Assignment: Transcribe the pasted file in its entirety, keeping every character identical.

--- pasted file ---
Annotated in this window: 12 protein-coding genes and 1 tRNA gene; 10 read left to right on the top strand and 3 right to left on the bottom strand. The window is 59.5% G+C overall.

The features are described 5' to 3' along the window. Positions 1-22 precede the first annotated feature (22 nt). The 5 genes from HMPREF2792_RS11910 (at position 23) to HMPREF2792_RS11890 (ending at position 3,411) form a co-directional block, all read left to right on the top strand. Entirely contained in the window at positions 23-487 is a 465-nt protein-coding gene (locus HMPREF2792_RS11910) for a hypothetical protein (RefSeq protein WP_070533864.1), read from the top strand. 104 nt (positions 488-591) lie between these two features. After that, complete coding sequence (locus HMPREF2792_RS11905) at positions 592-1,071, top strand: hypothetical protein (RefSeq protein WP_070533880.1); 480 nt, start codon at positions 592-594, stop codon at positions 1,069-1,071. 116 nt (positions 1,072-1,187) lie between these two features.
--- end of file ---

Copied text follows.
Annotated in this window: 12 protein-coding genes and 1 tRNA gene; 10 read left to right on the top strand and 3 right to left on the bottom strand. The window is 59.5% G+C overall.

The features are described 5' to 3' along the window. Positions 1-22 precede the first annotated feature (22 nt). The 5 genes from HMPREF2792_RS11910 (at position 23) to HMPREF2792_RS11890 (ending at position 3,411) form a co-directional block, all read left to right on the top strand. Entirely contained in the window at positions 23-487 is a 465-nt protein-coding gene (locus HMPREF2792_RS11910) for a hypothetical protein (RefSeq protein WP_070533864.1), read from the top strand. 104 nt (positions 488-591) lie between these two features. After that, complete coding sequence (locus HMPREF2792_RS11905) at positions 592-1,071, top strand: hypothetical protein (RefSeq protein WP_070533880.1); 480 nt, start codon at positions 592-594, stop codon at positions 1,069-1,071. 116 nt (positions 1,072-1,187) lie between these two features.